Postfix knows a very nice feature called cidr-maps. This helps to block larger ip-ranges in a very comfortable way. You can read more about it in the postfix manual

You might want to read this as well. I found a neat way to add a timestamp which updates on every sucessful SELECT

For example: reject

which then could be integrated into postfix config like the following

smtpd_client_restrictions = ... cidr:/etc/postfix/blacklist ...

note: cidr-maps are no hash maps, therefore postmap command is NOT needed

Now it's not so an easy job to „bring“ cidr-maps into a MySql database. That's because IP/networks in the form of would be saved as strings in the tables. And that would be quite a bad idea in the view of performance. Database operations (e.g. search) are not really fast on TEXT or VARCHAR datatypes. Especially if used on a higher frequented mailserver, string searches do everything but scale well ;-)

Luckily every ip address can also be converted into a INT datatype. Databases work very fast on non-string (e.g. numerical) values. Furthermore it's possible to add primary keys and/or unique keys on numeric columns. UNIQUE helps avoiding double entries in the table

First of all a suitable MySql table has to be created

CREATE TABLE `blacklist` (
  `network` int(10) unsigned NOT NULL,
  `broadcast` int(10) unsigned NOT NULL,
  UNIQUE KEY `network` (`network`),
  UNIQUE KEY `broadcast` (`broadcast`)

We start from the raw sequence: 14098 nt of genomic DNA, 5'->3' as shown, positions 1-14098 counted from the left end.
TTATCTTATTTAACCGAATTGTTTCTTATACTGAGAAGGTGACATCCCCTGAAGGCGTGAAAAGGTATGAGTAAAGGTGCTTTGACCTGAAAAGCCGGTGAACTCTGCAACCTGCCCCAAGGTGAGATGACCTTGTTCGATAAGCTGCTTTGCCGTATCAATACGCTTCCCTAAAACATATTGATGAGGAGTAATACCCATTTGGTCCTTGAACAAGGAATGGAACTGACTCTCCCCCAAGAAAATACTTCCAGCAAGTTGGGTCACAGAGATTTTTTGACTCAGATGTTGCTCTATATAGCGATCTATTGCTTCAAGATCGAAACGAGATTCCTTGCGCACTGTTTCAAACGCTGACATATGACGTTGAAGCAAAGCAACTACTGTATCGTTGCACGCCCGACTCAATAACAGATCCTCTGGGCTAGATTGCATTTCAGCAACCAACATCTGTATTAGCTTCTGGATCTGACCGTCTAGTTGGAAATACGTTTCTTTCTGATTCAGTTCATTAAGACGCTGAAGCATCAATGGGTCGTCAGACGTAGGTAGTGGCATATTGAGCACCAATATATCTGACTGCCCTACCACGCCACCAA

) ENGINE=InnoDB DEFAULT CHARSET=utf8 COLLATE=utf8_unicode_ci

very important: it is a must to set the columns to unsigned integer values. The default value of MySql is signed. If you use a signed integer the ip addresses where the first octet is higher than 127 could NOT be saved

To fill this table with the content of an existing cidr-map one need a tool which can determine the first (network) and the last ip (broadcast) of a cidr-notation. For my little script I used ipcalc utility and some lines of bash.
The following script parses a cidr-map file and get's the network and broadcast portion from which the MySQL INSERT statements are generated.

for i in $(cat /etc/postfix/block.cidr | awk '{print $1}') ; do
 IP=$(ipcalc $i | grep 'Address' | awk '{print $2}')
 SUB=$(ipcalc $i | grep 'Broadcast' | awk '{print $2}')
# this check is necessary because a host in notation
# does NOT have a 
# in this case network and broadcast (mysql rows) will be set to identical values
 [ "x$SUB" = 'x' ] && SUB=$IP
 echo "INSERT INTO \`blacklist\` (\`network\`,\`broadcast\` ) VALUES (INET_ATON('$IP'),INET_ATON('$SUB')) ON DUPLICATE KEY UPDATE \`active\`=1;" >> /root/cidr2mysql.sql

in /root/cidr2mysql there will be the MySql INSERT statements (in the file each statement is on on line)

INSERT INTO `blacklist` (`network`,`broadcast` ) 

INET_ATON function from MySql is used to convert network and broadcast into integers.
You can check this directly on the MySql console

mysql> select inet_aton(''),inet_aton('');
| inet_aton('') | inet_aton('') |
|                 3232288000 |                  3232288031 |
1 row in set (0.01 sec)

INET_ATON computes the values with the following function:
192×256^3 + 168×256^2 + 205×256 + 0
192×256^3 + 168×256^2 + 205×256 + 31